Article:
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How the SECURE Act Affects Retirement & Estate Planning

The SECURE Act, signed into law in December 2019, can affect both the way people plan for retirement and the future beneficiaries of retirement plans and IRAs.

While these changes can present some challenges, they may also provide more opportunity to save on tax bills for retirement. Let’s take a look:

Tax deductible contributions to IRAs at any age

The days of traditional IRA contributions being limited to would-be retirees before the age of 70½ are no more. Starting in 2020, the new rules allow individuals of any age to make tax deductible contributions to an IRA if they’ve earned income from wages or self-employment.

Required minimum distribution age raised from 70½ to 72

Before 2020, retirement plan participants and IRA owners had to start taking required minimum distributions (RMDs) from their plan or IRA beginning in the year they reach age 70½. With the SECURE Act, the new required beginning age is 72. If an employee works past age 72 (and has more than 5% ownership of the company—directly or indirectly), he or she may be able to defer RMDs. This change allows workers to defer retirement longer if they choose, and will give them at least an additional 18 months to save before RMDs begin.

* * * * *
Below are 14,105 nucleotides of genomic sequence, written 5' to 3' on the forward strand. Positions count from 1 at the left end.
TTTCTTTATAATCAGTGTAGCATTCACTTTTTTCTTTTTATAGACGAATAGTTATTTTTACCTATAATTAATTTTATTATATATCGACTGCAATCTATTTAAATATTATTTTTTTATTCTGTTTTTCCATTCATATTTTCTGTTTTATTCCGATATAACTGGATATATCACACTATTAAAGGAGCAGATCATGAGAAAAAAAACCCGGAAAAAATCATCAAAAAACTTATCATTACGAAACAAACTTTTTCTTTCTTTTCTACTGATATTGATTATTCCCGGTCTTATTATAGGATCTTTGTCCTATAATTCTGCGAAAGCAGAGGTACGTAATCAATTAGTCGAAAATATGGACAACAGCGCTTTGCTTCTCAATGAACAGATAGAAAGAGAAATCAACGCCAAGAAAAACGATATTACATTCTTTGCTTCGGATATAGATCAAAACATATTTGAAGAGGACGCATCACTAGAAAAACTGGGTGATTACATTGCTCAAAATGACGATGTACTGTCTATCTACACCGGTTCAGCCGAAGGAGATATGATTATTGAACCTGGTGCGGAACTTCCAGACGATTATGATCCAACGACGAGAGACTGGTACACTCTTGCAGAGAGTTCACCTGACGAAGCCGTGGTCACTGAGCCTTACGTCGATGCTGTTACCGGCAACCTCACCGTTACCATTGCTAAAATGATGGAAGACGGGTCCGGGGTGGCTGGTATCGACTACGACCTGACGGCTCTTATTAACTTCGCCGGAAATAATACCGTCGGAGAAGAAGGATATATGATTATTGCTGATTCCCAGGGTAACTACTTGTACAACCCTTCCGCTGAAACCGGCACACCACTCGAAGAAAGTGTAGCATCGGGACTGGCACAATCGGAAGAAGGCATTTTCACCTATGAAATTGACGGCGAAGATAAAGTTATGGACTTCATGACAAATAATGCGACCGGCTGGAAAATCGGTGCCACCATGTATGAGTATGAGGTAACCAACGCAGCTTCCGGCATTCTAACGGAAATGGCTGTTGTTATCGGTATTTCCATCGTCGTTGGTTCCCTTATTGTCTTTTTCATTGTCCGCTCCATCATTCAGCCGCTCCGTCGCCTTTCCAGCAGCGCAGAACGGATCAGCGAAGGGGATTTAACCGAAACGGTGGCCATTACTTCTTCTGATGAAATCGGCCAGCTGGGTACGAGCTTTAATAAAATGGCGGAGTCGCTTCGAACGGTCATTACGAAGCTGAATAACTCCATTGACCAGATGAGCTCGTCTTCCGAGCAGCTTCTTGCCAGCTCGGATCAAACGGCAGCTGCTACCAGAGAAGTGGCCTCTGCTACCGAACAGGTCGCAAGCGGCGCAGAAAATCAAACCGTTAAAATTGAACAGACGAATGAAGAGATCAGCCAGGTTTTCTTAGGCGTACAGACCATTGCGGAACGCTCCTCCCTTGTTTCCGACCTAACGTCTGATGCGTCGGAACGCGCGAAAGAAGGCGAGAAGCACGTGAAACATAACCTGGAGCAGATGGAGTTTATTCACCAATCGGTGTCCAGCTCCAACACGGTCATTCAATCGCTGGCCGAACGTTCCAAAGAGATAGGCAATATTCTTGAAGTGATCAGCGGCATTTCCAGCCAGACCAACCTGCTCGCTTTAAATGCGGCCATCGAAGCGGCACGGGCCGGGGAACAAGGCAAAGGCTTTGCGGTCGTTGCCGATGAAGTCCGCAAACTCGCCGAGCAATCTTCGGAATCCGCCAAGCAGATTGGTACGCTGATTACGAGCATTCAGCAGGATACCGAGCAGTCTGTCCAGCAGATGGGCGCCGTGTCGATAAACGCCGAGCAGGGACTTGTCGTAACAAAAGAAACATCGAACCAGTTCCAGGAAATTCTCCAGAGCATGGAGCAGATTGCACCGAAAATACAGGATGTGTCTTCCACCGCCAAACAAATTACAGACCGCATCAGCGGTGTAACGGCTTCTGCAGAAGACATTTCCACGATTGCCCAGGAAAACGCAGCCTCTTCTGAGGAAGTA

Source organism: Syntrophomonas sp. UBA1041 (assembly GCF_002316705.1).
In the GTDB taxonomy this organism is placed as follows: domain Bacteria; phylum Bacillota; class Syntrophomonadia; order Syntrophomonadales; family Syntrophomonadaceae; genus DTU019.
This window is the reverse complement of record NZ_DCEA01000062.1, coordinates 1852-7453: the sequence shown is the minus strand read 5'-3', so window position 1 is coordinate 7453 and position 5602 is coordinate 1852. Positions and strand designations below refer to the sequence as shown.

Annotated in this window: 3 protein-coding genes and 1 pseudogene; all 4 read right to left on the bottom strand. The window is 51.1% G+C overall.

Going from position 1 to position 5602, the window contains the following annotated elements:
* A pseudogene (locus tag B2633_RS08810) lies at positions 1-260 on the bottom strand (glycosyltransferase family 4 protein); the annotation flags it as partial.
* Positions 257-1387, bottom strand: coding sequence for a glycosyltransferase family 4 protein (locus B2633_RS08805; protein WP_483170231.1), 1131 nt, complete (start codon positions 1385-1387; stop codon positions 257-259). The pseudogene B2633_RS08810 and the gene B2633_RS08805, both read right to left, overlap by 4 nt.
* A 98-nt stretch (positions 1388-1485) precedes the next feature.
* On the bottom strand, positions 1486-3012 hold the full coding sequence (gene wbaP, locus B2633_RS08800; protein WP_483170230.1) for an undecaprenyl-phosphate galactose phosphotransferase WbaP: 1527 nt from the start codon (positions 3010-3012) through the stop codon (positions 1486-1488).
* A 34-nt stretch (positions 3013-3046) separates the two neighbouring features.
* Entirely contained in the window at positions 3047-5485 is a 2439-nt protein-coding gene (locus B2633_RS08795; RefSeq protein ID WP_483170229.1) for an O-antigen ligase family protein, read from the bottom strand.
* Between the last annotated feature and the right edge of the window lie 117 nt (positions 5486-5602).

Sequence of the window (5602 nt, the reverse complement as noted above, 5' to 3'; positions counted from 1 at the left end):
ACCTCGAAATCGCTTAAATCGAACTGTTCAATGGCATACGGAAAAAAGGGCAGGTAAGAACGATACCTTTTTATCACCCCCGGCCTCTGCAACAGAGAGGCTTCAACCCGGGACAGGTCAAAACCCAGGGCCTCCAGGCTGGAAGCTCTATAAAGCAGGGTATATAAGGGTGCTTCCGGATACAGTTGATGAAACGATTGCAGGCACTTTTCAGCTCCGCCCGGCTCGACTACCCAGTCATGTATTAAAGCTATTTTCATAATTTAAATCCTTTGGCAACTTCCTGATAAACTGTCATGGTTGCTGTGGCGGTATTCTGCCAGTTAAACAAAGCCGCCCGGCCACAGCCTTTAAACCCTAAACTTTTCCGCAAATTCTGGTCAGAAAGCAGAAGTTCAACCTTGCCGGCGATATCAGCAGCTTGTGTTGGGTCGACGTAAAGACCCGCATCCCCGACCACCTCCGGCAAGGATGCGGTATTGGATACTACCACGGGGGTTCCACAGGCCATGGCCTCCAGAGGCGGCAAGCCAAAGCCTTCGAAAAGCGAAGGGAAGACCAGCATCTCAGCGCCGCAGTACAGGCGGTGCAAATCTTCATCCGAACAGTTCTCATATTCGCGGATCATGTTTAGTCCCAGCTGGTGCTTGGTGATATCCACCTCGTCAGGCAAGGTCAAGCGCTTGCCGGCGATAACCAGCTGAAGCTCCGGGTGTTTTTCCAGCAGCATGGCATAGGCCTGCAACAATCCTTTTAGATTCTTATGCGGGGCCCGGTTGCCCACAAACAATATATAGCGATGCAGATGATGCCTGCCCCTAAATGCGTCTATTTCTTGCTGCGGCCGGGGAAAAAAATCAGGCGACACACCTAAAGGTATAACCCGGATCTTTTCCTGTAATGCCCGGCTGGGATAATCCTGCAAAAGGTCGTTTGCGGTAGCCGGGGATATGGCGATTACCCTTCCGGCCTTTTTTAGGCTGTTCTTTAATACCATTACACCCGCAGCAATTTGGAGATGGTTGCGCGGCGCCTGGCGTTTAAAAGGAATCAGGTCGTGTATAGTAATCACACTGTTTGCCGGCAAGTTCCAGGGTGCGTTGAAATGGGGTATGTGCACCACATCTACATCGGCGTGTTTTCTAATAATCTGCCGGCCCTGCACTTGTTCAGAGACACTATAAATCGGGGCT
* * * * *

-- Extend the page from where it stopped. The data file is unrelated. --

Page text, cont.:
Partial elimination of stretch IRAs

Prior to the SECURE Act, when an IRA owner passed away, the designated beneficiaries could stretch the tax deferral advantages of the plan over the beneficiaries’ life expectancy. This allowed beneficiaries to stretch out the RMDs well beyond the date of the account owner’s death. The technique was sometimes called a “stretch IRA”. Under the SECURE Act, distributions to most beneficiaries are now required within 10 years of the IRA owner’s death, regardless of life expectancy.

However, some exceptions to the 10-year requirement exist. Surviving spouses, minor children, chronically ill individuals, those with disabilities, and individuals not more than ten years younger than the plan participant or IRA owner are exempt from the new rule and can maintain the stretch IRA. Even this limited stretch out availability can be reduced. For example, when the IRA owner’s child reaches the age of majority, the 10-year clock would begin to run.

For those impacted by this change, there are strategies and design techniques that may accomplish the same goal of a stretch IRA or replace the benefits that have been lost.

Opening doors to new opportunities

As you can see, the SECURE Act will impact the way you plan for retirement, the disposition of your estate, and more. While the rule changes may close a few doors, they can open others to provide new savings and investment opportunities. Working with a financial professional can help you optimize your portfolio and take advantage of the rules that may benefit you the most. 

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